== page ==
I sometimes reflect on a conversation I had with Baba in his room in India shortly before he passed away. He told me to return to America. He said I was to be his emissary. He said he would tell me where to go and what to do. At that time I thought he was referring to work he had asked me to do as a manager in his organization. Perhaps he did, perhaps he didn't. If there is one thing that is certain, it's that sages are quite inscrutable. Their words and actions have layers of significance and some of the more subtle layers are revealed over time. I don't think it is possible to understand a sage definitively. I don't think anyone can know with certainty or authority what a sage says to a particular person, including the person to whom the sage speaks. I do think that behind everything a sage says is the basic commandment, "The heart is the sacred hub of the universe. Go there and roam in that space."
Looking back, I think that's what Baba meant. I think he meant that I should continue to roam in the sacred hub of the universe. He was showing me my path in this life. To be his emissary is to stand for the light of our own true nature, our essence, the Self. I think he meant that I should serve that Self and listen to that Self and follow that Self. Rumi, a Sufi poet of the Self, said the same thing in this way, "Let the love of holy laughter guide you." I think this is what Baba meant.
A few days after that conversation, I said good-bye to him as he sat on his chair in the courtyard. I began to slowly walk away, resigned to return to America. He called me one last time. As I turned to him, I saw he had leaned forward in his chair. He held a tiny candy in his right hand. With an impish and mischievous smile that contained all the love I could ever want, he said, "You should never leave the ashram without something sweet." That was the last time I saw him.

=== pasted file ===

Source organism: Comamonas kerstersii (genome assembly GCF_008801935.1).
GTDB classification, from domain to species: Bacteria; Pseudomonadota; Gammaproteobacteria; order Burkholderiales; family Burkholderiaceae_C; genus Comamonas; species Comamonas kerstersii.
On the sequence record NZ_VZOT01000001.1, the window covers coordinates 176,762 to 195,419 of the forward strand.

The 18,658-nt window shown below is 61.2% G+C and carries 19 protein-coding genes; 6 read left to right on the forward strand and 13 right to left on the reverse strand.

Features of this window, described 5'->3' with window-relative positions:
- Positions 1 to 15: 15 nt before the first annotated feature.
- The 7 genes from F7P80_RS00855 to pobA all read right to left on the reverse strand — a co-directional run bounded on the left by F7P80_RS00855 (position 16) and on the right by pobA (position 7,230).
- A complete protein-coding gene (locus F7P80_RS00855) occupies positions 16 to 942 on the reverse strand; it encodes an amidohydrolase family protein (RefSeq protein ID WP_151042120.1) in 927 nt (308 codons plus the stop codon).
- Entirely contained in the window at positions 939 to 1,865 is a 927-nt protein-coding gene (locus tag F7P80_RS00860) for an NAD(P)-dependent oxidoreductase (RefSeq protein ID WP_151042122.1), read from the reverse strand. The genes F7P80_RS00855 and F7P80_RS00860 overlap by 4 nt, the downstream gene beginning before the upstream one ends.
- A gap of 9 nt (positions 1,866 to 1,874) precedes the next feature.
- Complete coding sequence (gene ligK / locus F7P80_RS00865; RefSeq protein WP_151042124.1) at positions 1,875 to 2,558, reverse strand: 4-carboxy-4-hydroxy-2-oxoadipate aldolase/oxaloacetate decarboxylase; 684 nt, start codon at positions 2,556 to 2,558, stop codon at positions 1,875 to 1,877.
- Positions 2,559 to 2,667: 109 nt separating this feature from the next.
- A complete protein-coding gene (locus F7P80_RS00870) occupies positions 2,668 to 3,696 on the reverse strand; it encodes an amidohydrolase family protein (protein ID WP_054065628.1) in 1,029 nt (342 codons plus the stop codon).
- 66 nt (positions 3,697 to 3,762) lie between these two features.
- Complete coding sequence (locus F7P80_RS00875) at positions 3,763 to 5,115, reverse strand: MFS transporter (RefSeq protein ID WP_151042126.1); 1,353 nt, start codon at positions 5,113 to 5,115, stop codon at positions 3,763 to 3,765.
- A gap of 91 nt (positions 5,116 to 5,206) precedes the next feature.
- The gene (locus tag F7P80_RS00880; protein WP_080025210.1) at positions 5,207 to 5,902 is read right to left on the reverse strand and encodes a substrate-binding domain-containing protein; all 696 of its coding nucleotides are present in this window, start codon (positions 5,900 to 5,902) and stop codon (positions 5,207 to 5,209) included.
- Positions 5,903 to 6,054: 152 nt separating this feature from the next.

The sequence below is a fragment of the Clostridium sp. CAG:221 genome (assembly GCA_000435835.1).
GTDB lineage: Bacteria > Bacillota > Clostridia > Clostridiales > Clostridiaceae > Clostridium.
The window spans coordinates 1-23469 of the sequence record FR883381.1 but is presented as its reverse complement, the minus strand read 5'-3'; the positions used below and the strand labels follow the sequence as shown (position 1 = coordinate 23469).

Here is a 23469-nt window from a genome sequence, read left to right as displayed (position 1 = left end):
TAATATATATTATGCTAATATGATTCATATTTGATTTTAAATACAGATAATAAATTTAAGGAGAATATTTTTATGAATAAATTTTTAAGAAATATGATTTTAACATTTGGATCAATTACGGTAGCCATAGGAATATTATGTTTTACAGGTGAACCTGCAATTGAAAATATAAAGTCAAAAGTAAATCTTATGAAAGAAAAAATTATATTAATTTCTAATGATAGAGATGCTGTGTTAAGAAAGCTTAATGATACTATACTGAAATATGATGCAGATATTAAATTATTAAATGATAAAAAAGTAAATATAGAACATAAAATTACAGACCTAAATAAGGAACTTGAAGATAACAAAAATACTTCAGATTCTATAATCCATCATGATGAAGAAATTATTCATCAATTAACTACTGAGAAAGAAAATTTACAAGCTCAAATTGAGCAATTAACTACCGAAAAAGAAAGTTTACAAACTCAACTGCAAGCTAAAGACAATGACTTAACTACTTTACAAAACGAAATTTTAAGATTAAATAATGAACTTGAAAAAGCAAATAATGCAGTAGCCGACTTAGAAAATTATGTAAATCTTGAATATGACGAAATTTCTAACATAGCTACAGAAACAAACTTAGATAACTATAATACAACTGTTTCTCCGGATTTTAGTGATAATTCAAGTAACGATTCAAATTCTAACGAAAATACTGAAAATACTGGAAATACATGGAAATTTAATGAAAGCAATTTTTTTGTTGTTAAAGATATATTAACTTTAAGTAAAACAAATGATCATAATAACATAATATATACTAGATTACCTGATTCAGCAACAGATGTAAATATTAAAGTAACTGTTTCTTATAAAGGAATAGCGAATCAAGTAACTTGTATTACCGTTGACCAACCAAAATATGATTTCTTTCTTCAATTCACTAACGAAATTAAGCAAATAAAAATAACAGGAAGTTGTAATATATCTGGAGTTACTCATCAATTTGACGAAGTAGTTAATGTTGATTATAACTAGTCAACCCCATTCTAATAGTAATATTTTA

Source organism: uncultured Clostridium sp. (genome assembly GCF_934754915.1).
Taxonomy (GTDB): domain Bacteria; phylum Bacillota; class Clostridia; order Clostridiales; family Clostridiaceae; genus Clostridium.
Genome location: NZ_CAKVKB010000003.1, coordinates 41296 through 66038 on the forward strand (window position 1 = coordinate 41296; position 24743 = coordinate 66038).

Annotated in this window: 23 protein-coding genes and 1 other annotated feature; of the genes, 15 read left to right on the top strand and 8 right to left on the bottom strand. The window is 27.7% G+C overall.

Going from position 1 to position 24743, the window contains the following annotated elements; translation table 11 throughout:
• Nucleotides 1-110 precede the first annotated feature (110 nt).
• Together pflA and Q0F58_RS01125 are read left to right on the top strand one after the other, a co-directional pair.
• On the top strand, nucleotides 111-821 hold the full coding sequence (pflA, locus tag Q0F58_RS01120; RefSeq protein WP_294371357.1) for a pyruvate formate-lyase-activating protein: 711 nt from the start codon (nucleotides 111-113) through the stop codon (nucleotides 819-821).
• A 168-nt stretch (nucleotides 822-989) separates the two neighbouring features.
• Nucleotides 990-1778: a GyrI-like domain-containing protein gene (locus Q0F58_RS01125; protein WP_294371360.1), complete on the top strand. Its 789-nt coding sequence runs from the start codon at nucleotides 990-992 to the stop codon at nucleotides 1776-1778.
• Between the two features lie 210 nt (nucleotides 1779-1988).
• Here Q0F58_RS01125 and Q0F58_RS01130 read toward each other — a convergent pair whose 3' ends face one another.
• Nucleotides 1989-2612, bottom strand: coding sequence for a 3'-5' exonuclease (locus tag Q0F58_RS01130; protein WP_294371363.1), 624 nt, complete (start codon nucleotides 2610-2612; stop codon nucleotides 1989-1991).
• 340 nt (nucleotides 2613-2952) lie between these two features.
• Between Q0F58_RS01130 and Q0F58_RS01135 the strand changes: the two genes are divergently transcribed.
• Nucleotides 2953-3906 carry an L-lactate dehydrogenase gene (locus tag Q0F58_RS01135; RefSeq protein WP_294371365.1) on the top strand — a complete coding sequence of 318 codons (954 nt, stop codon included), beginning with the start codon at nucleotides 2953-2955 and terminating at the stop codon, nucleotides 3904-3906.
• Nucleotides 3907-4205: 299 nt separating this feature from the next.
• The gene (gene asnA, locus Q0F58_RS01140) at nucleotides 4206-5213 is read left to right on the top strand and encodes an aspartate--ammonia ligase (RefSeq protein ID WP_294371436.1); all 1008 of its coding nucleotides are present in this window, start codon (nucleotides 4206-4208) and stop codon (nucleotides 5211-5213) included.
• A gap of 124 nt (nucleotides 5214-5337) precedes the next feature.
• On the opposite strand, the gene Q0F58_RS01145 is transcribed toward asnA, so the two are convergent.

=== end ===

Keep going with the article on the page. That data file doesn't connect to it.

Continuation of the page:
Over the years, I have tried to follow his instructions. I agree with J. Krishnamurti, who said that truth is a pathless land. The pathless path is not always clear, rarely certain, frequently terrifying, always challenging. Roaming in the sacred hub of the universe is simple, but it's not easy. Still, I think we should try.
What Baba said to me is an important message for everyone. I think we all know intuitively that our real home is the sacred hub of our own heart and that our real identity is that Self which is identical to the supreme consciousness that pervades the entire universe. I sincerely hope we will all try to experience the truth of that sacred hub, our own Self, and to then fully embody its transcendent beauty in every thing we do.
In this way, our lives and this planet will become a living paradise of joy and peace. May everyone on Earth experience the truth of their own heart, their own Self -- the one heart and the one Self to which we all belong.
Robert Rabbin is a San Francisco-based writer and speaker. He is the author of numerous books and articles, and the founder of RealTime Speaking, an online hub of global spiritual activism. For more more information, please visit http://www.robertrabbin.com
Copyright © 2005 Robert Rabbin, All Rights Reserved